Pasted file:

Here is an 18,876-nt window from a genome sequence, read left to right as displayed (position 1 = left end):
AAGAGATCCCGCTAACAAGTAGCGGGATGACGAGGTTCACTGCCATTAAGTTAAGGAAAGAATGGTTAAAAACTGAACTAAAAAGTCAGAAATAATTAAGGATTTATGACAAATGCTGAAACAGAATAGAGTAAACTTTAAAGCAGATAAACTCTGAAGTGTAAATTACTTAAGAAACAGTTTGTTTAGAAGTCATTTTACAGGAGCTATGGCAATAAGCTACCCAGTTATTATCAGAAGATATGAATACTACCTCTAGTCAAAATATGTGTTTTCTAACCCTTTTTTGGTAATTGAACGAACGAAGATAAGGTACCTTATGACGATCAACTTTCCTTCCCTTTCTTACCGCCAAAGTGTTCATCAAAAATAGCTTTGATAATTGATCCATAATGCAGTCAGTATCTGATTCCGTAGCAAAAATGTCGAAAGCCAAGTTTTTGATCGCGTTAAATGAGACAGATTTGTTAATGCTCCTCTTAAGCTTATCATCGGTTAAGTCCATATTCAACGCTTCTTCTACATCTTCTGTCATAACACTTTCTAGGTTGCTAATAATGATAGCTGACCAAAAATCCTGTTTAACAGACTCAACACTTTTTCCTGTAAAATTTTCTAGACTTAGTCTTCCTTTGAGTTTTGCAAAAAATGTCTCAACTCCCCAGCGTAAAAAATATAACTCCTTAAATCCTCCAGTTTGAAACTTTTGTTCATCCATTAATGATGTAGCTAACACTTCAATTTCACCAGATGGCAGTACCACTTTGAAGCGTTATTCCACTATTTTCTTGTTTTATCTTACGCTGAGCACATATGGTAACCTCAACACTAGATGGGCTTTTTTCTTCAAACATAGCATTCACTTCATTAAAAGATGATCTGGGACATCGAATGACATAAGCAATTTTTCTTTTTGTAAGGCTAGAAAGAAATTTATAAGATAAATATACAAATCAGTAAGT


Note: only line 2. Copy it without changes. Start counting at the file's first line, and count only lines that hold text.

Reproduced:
AAGAGATCCCGCTAACAAGTAGCGGGATGACGAGGTTCACTGCCATTAAGTTAAGGAAAGAATGGTTAAAAACTGAACTAAAAAGTCAGAAATAATTAAGGATTTATGACAAATGCTGAAACAGAATAGAGTAAACTTTAAAGCAGATAAACTCTGAAGTGTAAATTACTTAAGAAACAGTTTGTTTAGAAGTCATTTTACAGGAGCTATGGCAATAAGCTACCCAGTTATTATCAGAAGATATGAATACTACCTCTAGTCAAAATATGTGTTTTCTAACCCTTTTTTGGTAATTGAACGAACGAAGATAAGGTACCTTATGACGATCAACTTTCCTTCCCTTTCTTACCGCCAAAGTGTTCATCAAAAATAGCTTTGATAATTGATCCATAATGCAGTCAGTATCTGATTCCGTAGCAAAAATGTCGAAAGCCAAGTTTTTGATCGCGTTAAATGAGACAGATTTGTTAATGCTCCTCTTAAGCTTATCATCGGTTAAGTCCATATTCAACGCTTCTTCTACATCTTCTGTCATAACACTTTCTAGGTTGCTAATAATGATAGCTGACCAAAAATCCTGTTTAACAGACTCAACACTTTTTCCTGTAAAATTTTCTAGACTTAGTCTTCCTTTGAGTTTTGCAAAAAATGTCTCAACTCCCCAGCGTAAAAAATATAACTCCTTAAATCCTCCAGTTTGAAACTTTTGTTCATCCATTAATGATGTAGCTAACACTTCAATTTCACCAGATGGCAGTACCACTTTGAAGCGTTATTCCACTATTTTCTTGTTTTATCTTACGCTGAGCACATATGGTAACCTCAACACTAGATGGGCTTTTTTCTTCAAACATAGCATTCACTTCATTAAAAGATGATCTGGGACATCGAATGACATAAGCAATTTTTCTTTTTGTAAGGCTAGAAAGAAATTTATAAGATAAATATACAAATCAGTAAGT